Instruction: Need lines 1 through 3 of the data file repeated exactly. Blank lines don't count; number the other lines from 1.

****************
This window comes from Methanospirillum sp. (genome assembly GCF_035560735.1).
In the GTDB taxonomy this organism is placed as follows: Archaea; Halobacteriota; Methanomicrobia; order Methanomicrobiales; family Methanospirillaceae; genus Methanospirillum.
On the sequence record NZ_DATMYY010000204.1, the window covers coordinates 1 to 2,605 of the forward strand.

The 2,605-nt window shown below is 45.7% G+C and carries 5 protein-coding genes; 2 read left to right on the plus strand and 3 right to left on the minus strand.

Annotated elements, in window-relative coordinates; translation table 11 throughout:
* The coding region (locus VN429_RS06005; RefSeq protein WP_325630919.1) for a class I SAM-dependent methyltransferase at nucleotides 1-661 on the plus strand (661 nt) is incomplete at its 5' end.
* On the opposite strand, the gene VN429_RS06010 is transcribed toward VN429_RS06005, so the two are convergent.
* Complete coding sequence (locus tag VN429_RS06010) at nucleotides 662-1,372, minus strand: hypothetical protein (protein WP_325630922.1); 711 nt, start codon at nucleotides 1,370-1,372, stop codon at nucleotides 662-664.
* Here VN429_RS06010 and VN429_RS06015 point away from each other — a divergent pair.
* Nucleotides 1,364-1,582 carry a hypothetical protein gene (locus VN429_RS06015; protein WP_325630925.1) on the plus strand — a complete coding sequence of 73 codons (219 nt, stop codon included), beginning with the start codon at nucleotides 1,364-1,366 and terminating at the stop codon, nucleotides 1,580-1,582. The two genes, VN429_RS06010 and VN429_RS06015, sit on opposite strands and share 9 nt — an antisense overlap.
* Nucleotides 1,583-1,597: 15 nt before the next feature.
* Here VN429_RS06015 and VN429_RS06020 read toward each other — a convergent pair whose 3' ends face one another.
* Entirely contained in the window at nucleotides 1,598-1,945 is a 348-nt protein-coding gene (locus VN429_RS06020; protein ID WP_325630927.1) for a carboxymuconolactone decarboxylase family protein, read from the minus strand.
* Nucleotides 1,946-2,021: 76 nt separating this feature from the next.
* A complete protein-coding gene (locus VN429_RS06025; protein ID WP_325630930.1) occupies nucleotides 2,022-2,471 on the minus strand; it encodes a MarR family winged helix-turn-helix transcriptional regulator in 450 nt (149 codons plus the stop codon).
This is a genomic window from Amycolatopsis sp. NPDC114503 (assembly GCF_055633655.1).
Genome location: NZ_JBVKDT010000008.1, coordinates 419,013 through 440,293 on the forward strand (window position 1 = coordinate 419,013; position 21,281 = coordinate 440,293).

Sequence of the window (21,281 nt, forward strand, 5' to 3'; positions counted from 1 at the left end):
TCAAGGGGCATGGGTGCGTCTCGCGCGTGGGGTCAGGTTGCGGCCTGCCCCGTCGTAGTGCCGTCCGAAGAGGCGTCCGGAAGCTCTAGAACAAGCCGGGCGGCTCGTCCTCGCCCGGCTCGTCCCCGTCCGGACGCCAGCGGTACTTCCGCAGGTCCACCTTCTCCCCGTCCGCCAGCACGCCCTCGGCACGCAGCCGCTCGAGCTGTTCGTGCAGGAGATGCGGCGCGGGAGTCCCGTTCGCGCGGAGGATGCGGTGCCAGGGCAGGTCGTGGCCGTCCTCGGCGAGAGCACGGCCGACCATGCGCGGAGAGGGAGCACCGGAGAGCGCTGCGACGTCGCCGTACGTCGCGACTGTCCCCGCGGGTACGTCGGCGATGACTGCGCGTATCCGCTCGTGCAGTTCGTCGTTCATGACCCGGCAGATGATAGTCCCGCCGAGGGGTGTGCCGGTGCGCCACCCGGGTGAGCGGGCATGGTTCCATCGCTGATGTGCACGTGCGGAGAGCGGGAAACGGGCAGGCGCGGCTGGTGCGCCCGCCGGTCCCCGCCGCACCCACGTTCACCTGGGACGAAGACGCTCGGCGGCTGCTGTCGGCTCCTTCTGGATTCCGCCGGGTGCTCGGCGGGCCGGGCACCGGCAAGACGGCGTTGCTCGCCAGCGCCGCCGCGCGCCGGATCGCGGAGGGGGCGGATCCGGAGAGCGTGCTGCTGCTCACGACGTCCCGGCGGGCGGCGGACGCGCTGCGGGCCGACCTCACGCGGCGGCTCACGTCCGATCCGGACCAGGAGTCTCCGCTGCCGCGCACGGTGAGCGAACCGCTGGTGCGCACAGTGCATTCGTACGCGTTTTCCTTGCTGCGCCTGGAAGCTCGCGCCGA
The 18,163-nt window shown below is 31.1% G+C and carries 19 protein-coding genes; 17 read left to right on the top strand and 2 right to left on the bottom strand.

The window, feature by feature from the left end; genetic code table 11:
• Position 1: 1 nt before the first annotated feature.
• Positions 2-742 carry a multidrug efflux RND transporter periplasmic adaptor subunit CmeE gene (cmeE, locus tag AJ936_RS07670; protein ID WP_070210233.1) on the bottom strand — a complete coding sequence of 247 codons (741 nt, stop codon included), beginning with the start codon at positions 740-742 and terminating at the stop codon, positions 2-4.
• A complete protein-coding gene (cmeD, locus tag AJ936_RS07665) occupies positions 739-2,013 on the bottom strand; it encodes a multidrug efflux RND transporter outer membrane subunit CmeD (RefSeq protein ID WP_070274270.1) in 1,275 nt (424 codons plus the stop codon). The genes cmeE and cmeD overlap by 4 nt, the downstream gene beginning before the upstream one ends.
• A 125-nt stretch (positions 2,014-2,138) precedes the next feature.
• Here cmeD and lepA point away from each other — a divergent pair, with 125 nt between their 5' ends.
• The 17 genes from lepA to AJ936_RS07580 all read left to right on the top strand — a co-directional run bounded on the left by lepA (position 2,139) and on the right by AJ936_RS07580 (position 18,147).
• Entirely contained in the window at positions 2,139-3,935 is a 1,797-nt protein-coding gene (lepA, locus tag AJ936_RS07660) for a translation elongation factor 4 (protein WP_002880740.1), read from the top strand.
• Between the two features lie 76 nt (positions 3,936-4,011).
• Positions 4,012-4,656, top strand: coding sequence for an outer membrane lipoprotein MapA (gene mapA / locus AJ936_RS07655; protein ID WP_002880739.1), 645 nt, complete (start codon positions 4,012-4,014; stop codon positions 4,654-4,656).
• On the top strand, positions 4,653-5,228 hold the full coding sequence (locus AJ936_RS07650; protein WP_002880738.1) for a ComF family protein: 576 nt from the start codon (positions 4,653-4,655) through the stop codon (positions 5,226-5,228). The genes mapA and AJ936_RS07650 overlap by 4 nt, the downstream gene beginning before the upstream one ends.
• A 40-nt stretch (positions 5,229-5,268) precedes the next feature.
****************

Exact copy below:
This window comes from Methanospirillum sp. (genome assembly GCF_035560735.1).
In the GTDB taxonomy this organism is placed as follows: Archaea; Halobacteriota; Methanomicrobia; order Methanomicrobiales; family Methanospirillaceae; genus Methanospirillum.
On the sequence record NZ_DATMYY010000204.1, the window covers coordinates 1 to 2,605 of the forward strand.